Neglect means the child has suffered, or there is a substantial risk that the child will suffer, serious physical harm or illness as a result of the failure or inability of the parent or guardian to adequately supervise or protect the child, the willful or negligent failure of the parent or guardian to adequately supervise or protect the child from the conduct of the custodian with whom the child has been left, the willful or negligent failure of the parent or guardian to provide the child with adequate food, clothing, shelter or medical treatment and the inability of the parent or guardian to provide regular care for the child due to the parent's or guardian's mental illness, developmental disability, or substance abuse. This also includes the fact the child's sibling has been abused or neglected, and there is a substantial risk that the child will be abused or neglected.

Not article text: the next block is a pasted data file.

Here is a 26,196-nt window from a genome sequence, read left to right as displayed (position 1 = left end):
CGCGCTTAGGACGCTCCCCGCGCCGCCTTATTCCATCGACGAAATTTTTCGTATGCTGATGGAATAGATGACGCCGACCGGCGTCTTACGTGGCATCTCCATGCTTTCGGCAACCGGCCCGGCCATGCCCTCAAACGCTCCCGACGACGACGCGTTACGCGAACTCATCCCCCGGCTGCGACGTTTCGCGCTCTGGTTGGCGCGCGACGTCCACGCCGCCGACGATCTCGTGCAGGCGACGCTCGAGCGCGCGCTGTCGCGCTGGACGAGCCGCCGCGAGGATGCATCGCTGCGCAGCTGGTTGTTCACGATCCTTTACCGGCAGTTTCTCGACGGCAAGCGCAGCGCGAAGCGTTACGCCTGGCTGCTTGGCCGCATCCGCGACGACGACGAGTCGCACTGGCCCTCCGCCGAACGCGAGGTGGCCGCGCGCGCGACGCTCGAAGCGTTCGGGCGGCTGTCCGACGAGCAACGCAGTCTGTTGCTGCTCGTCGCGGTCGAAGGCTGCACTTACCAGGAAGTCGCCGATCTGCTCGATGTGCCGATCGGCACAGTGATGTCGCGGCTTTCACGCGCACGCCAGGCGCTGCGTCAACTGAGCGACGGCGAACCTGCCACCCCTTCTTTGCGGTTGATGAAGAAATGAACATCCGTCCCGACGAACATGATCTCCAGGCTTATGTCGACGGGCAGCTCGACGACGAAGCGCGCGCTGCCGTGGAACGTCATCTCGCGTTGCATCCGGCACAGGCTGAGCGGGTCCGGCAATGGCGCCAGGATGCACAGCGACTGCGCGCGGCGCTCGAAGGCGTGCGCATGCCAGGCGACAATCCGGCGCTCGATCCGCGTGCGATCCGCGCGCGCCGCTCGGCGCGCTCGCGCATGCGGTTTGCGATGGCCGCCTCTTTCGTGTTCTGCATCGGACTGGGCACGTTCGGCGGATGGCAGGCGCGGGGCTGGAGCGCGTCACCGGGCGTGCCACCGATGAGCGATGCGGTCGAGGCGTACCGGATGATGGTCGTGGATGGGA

Sexual abuse means sexual assault including rape, incest, sodomy, lewd or lascivious acts upon a child or child molestation. Sexual exploitation refers to depicting a minor engaged in obscene acts, as well as preparing, selling, or distributing obscene matter that depicts minors or employing minors to perform obscene acts. It also refers to knowingly permitting or encouraging a child to engage in, or assisting others to engage in, prostitution or a live performance involving obscene sexual conduct, or to either pose or model alone or with others for the purposes of preparing a film, photograph, negative, slide, drawing, painting, or other pictorial depiction involving obscene sexual content. Additionally, it can include depicting a child in, or knowingly developing, duplicating, printing, or exchanging any film, photograph, videotape, negative, or slide in which a child is engaged in an act of obscene sexual conduct. A child could be made a dependent if he or she were sexually abused, or there is a substantial risk that the child would be sexually abused by his or her parent, guardian, or a household member, or the parent or guardian failed to adequately protect the child from sexual abuse when the parent or guardian knew or reasonably should have known that the child was in danger of sexual abuse.